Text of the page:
BLACK DICE: LOAD BLOWN (2007)
1) Kokomo; 2) Roll Up; 3) Gore; 4) Bottom Feeder; 5) Scavenger; 6) Drool; 7) Toka Toka; 8) Cowboy Soundcheck; 9) Bananas; 10) Manoman.
Well, yes, that is right, except for a small correction: the real load was blown two albums ago. This one is more like «blowing steam», if you ask me. A little more impressive on the whole than Broken Ear Record, but still not enough to impress yours truly like the band's original masterpieces. At least the album sleeve picture is nicer than last time around, too.
If anything, this whole thing simply sounds like a fussy soundtrack to a video game — some sort of a racing simulator where you have to drive your amphibian vehicle through all sorts of force fields, lava pools, underground factory corridors, and, occasionally, underwater routes. Under the right circumstances, the experience could be fun, but it's all really been done before, many times, and besides, it might have worked better with an actual video game at your disposal — it is really odd when you have to let your imagination work out the details of a frickin' video game (I usually try to reserve it for somewhat loftier goals).
With ʽKokomoʼ, you'd probably expect a deconstruction of the Beach Boys song, but I do not discern even a trace of sampling — only an endless series of electronic swoops and wobbly distorted vocals in the background. The effect is psychedelic all right, but it is the kind of psychedelia that is usually produced by a couple of kids fooling around with some digital equipment... in other words, nothing out of the ordinary. ʽRoll Upʼ follows with seven minutes of completely replaceable sounds — meaning that you probably have to put on your headphones, lie on the floor, and let yourselves go for those seven minutes, otherwise you won't be able to connect with the greatness inside and outside of you. Unfortunately, I hate lying on the floor, and taking this in while sitting straight up did not do a thing. (Neither am I a fan of race simulators, which this track recalls vividly — every once in a while, there's an engine revving up like somebody just rammed the gas pedal right into the floor).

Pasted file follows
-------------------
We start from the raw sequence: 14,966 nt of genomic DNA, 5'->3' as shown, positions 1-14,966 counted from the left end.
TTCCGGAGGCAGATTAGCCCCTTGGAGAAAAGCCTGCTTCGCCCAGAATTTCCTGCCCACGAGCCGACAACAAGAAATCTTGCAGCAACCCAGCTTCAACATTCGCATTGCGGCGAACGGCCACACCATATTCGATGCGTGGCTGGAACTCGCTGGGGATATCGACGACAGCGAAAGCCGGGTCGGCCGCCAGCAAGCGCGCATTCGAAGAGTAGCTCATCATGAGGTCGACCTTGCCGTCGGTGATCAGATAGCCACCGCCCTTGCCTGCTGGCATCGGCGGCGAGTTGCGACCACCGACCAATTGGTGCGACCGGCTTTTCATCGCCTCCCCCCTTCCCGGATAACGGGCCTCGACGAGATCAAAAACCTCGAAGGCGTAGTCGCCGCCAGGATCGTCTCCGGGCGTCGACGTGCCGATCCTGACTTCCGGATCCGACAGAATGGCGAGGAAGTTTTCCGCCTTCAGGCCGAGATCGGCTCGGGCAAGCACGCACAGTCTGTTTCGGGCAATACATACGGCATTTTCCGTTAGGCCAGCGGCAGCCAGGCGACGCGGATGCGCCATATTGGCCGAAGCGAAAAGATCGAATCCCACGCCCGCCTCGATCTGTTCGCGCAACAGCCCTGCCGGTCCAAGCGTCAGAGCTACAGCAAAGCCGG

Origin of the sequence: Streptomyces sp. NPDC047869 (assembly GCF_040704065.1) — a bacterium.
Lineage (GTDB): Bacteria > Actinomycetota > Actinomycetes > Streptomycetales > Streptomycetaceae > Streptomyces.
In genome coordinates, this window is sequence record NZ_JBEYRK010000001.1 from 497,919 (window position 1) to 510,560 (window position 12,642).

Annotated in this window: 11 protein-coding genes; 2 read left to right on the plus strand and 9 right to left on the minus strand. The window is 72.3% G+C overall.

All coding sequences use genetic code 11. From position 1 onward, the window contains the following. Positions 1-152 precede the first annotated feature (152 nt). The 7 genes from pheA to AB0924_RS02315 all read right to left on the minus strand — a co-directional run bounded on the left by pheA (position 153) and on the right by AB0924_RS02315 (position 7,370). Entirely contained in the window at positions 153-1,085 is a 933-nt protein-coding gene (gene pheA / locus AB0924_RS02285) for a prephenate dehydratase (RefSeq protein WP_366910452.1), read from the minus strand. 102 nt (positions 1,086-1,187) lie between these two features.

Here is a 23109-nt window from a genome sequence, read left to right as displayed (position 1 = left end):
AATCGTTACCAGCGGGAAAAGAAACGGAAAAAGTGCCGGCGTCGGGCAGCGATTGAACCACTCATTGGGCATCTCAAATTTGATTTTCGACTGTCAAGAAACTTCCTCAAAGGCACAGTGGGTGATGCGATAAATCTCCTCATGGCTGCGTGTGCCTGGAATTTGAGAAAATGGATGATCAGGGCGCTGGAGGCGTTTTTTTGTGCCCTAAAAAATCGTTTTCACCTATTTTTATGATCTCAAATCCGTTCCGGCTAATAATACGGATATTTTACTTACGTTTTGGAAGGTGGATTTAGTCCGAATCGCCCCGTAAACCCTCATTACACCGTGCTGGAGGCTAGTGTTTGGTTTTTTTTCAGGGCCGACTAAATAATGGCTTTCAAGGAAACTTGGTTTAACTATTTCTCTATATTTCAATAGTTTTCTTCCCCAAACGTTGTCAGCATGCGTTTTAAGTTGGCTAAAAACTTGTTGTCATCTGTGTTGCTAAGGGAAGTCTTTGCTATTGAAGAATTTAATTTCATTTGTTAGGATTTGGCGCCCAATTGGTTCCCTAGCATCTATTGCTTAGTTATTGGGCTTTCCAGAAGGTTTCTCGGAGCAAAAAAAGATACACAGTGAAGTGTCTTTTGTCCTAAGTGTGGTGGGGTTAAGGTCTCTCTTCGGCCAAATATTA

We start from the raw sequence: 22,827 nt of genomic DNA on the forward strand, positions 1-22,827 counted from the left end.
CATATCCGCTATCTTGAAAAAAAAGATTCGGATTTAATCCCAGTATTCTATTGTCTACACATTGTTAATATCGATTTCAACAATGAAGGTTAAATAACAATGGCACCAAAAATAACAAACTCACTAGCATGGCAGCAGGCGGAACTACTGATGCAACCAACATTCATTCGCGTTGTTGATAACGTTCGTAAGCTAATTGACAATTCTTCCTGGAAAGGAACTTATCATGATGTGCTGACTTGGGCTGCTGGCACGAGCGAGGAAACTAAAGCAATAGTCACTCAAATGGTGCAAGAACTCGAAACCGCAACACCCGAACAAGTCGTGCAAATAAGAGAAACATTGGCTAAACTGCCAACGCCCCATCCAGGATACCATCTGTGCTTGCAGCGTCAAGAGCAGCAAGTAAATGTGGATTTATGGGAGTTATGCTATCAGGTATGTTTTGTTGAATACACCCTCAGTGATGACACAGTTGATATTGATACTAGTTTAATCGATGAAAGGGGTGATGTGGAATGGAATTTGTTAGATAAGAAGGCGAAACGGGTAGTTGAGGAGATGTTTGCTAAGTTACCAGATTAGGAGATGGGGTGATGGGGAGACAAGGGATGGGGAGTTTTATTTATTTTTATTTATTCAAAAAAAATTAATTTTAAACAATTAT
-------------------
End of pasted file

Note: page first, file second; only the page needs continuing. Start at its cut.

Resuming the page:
The record briefly perks up in its second half, when some of the tracks start going easier on the noise and subtler on the atmosphere: ʽDroolʼ has a slight samba feel to it, with buzzing insects representing a hot summer day somewhere in the tropics; ʽToka Tokaʼ is all built on electronic monkey mating calls, and is the one composition on here that could have easily fit on Creature Comforts; and the album closer ʽManomanʼ is built on trivial sonic sequences, so simple and stupid they can't help but infect you — after all, if an album makes you feel like an idiot, it is still better than when it does not make you feel anything at all.
But even these tracks seem more like fortuitous exceptions, because, second time around, Black Dice are compromising their original vision — sacrificing it in favor of ideas like «loudness» and «rhythm», which everyone has in spades. I am not informed of what had happened; maybe they really, really wanted for their music to be played on the club scene, which is, indeed, not the best environment for Creature Comforts. If so, this is all a shameful «sellout», never mind that they are still being experimental and «formally creative». Or, perhaps, they themselves did not manage to understand what an imaginative wonder those early sonic scapes were. In any case, I see no reason for anyone to bother with the likes of Load Blown when there is, oh, I dunno, the entire catalogs of Vangelis and Klaus Schulze to explore before that.
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